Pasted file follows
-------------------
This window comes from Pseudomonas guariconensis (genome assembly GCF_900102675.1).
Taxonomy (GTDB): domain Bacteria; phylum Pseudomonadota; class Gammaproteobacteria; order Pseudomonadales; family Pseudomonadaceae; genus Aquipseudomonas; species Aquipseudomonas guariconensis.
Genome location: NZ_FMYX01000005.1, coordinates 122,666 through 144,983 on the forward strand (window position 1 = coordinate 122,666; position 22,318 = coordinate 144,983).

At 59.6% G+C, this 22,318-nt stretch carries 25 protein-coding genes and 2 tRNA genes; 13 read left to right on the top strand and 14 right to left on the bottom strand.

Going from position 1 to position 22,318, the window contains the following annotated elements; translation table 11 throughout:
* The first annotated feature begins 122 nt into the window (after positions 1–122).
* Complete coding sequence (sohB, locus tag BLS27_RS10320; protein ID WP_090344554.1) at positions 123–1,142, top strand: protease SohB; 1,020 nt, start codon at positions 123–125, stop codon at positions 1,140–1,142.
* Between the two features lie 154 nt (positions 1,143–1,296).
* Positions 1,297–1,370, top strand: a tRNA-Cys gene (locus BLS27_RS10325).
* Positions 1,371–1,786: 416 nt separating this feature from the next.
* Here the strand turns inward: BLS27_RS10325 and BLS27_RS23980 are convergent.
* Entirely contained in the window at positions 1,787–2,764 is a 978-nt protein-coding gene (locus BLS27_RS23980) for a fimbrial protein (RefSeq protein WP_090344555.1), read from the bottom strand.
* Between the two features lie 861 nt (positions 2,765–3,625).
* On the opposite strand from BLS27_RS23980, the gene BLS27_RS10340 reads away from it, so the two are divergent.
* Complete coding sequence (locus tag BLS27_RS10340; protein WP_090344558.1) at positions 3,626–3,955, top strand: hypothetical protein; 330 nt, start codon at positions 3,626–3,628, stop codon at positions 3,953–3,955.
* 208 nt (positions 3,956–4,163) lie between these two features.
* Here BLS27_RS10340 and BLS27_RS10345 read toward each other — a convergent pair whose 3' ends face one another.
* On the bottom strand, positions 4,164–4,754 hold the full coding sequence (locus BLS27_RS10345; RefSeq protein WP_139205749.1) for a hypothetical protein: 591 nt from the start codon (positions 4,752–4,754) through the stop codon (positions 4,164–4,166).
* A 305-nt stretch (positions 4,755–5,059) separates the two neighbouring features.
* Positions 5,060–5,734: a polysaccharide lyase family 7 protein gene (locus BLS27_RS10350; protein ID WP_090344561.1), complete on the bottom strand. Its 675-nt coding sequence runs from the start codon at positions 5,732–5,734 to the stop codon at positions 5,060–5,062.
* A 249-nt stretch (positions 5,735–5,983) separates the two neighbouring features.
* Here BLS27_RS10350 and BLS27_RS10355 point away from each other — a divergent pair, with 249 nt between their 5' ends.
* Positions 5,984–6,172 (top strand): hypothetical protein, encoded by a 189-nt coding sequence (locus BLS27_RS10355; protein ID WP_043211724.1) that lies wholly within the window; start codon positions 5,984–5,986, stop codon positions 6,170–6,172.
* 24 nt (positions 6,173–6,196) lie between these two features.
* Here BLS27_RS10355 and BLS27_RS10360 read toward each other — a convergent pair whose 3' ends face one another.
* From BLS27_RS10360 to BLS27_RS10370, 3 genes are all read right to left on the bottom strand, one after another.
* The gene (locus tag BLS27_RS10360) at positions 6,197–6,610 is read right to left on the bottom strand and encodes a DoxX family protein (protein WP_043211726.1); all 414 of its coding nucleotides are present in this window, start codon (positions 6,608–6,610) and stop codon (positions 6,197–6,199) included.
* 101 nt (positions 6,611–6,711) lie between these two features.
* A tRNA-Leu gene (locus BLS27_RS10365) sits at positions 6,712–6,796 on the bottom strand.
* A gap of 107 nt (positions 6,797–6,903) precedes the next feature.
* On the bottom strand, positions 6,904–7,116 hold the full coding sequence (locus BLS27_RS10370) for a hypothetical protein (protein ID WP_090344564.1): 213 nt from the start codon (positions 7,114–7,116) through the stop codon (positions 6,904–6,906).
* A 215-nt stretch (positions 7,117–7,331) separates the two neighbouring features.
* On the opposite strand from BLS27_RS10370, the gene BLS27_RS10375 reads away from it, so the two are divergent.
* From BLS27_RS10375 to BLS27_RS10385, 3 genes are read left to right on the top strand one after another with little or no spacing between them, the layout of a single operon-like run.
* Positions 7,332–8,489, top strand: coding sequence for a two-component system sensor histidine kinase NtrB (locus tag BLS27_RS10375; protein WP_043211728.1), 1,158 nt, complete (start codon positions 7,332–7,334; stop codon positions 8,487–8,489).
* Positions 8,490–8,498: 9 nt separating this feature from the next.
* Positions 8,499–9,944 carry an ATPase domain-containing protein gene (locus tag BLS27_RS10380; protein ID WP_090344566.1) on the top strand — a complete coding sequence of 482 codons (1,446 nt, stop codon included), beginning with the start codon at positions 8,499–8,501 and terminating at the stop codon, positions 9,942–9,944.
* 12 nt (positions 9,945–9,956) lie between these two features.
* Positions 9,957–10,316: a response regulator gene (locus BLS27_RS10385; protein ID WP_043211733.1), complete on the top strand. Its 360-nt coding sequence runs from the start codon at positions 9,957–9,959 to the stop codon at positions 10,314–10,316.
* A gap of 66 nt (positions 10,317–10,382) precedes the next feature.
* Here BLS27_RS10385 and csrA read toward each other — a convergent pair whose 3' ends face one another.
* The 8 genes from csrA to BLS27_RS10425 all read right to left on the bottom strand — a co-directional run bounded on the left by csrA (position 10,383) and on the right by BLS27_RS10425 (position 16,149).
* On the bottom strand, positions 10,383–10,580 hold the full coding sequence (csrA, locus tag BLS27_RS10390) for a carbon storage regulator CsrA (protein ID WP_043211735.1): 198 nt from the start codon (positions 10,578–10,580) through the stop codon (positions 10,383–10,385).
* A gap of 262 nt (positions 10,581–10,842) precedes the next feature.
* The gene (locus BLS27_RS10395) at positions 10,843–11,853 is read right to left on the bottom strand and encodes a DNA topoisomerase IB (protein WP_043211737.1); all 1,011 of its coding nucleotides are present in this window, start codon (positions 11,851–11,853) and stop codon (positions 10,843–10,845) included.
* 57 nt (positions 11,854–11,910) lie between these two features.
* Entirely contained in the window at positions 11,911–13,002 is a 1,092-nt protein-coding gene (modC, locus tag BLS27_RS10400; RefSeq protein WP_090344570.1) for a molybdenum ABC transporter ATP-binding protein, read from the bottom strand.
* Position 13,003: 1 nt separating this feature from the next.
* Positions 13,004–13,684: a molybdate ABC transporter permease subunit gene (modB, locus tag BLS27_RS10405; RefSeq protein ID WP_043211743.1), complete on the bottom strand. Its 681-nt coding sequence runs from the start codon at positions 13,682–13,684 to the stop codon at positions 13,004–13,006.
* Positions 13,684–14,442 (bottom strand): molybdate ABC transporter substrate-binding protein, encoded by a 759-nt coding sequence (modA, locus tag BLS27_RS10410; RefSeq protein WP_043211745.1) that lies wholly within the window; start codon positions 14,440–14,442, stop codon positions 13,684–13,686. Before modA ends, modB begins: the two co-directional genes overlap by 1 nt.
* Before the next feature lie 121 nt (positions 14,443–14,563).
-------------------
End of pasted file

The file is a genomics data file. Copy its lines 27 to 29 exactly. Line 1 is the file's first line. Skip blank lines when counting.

* The gene (locus tag BLS27_RS10360) at positions 6,197–6,610 is read right to left on the bottom strand and encodes a DoxX family protein (protein WP_043211726.1); all 414 of its coding nucleotides are present in this window, start codon (positions 6,608–6,610) and stop codon (positions 6,197–6,199) included.
* 101 nt (positions 6,611–6,711) lie between these two features.
* A tRNA-Leu gene (locus BLS27_RS10365) sits at positions 6,712–6,796 on the bottom strand.